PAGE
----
by Guido Alfani and Mattia Fochesato in collaboration with University of Pavia
We investigate the determinants of wealth inequality in northern Italy and particularly in the territories controlled by the Republic of Venice during 1400-1800, with a focus on the impact of the terrible 1630 plague which killed 40% of the inhabitants of this area. We have collected a large and unique dataset including local-level estimates of wealth inequality at 50-year intervals, matched with local-level demographic information, data on socio-economic characteristics of the Republic throughout the period, and data on several geo-morphological characteristics of the communities analyzed.
Through a panel data analysis, we check the determinants of wealth inequality and the role played by the 1630 plague in shaping them.
We find that, in the long run, both economic factors (e.g. regressive taxation) and some geo-morphological characteristics of the communities analyzed (e.g. the altitude and the ruggedness of their territory) had a particularly strong and positive impact on wealth inequality.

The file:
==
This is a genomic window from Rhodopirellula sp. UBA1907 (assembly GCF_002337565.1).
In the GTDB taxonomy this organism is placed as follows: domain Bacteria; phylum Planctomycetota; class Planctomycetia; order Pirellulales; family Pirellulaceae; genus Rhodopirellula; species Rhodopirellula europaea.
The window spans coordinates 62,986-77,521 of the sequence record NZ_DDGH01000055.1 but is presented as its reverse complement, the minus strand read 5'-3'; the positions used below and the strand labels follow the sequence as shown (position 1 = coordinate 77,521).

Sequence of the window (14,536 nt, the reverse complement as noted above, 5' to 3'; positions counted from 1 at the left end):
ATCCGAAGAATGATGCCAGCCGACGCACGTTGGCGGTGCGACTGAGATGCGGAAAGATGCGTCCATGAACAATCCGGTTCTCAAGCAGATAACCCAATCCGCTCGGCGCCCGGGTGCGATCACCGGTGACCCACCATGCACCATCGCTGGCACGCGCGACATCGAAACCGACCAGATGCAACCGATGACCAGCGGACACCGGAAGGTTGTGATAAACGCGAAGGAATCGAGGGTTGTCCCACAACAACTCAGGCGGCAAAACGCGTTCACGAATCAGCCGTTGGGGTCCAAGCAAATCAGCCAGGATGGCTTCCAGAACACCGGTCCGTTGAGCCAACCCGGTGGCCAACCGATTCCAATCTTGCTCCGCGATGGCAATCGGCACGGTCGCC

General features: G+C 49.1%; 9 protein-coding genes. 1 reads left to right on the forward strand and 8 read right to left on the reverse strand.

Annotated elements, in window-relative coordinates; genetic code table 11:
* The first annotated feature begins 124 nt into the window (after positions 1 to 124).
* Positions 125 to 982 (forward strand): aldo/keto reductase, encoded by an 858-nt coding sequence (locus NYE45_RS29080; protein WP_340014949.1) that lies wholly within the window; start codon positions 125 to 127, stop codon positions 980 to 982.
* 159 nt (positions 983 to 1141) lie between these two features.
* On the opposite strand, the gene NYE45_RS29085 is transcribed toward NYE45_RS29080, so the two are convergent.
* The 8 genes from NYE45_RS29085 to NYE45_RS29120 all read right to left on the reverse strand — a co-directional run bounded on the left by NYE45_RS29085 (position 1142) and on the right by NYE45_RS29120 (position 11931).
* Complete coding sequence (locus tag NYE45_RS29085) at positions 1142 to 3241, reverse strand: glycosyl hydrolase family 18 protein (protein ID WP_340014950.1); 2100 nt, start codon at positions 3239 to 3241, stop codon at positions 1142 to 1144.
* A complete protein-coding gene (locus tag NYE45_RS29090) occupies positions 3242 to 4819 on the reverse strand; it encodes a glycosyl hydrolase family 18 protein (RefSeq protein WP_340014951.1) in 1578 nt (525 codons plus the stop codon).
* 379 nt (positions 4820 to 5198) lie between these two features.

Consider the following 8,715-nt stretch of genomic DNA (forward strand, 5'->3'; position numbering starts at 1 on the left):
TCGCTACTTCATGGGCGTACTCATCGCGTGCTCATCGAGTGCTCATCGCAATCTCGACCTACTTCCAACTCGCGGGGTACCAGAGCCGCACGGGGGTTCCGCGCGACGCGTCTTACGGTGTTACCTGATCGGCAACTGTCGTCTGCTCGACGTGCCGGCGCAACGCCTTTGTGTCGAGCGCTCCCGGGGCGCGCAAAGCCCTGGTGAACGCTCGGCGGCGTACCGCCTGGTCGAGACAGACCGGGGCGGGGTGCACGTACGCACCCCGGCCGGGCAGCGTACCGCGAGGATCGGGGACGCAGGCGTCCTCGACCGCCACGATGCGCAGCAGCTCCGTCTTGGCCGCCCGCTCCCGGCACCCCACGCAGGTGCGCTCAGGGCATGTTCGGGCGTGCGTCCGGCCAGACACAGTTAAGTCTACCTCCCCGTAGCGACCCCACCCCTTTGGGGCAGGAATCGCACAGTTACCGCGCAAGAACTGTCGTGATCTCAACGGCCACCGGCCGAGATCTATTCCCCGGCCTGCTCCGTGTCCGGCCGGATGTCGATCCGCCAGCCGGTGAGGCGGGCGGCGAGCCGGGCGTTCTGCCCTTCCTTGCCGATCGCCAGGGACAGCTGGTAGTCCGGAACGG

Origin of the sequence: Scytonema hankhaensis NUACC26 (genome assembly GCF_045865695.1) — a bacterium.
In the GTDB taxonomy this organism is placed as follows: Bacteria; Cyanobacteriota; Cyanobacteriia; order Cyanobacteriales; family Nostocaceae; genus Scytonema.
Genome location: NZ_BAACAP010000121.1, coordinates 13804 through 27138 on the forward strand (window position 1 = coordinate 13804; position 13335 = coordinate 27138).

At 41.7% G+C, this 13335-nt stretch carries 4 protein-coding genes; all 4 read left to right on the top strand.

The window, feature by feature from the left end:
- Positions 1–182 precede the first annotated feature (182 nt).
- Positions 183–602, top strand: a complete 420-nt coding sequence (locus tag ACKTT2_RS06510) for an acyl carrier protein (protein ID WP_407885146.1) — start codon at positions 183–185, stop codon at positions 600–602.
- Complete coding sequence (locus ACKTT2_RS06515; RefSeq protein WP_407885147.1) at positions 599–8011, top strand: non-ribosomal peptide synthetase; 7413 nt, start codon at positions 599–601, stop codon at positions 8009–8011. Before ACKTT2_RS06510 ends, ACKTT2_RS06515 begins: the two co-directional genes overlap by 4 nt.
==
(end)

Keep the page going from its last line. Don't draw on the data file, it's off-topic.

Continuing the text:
These long-run determinants were affected by the 1630 plague, which had only a limited egalitarian impact (if any) but it was able to determine a structural break in the way in which some key variables affected inequality.
Future research will extend the analysis to other Italian and possibly European areas.
Alfani, G., Di Tullio, M. and M. Fochesato, 2020, “The determinants of wealth inequality in the Republic of Venice (1400-1800)”, CAGE Working Paper no. 483, June 2020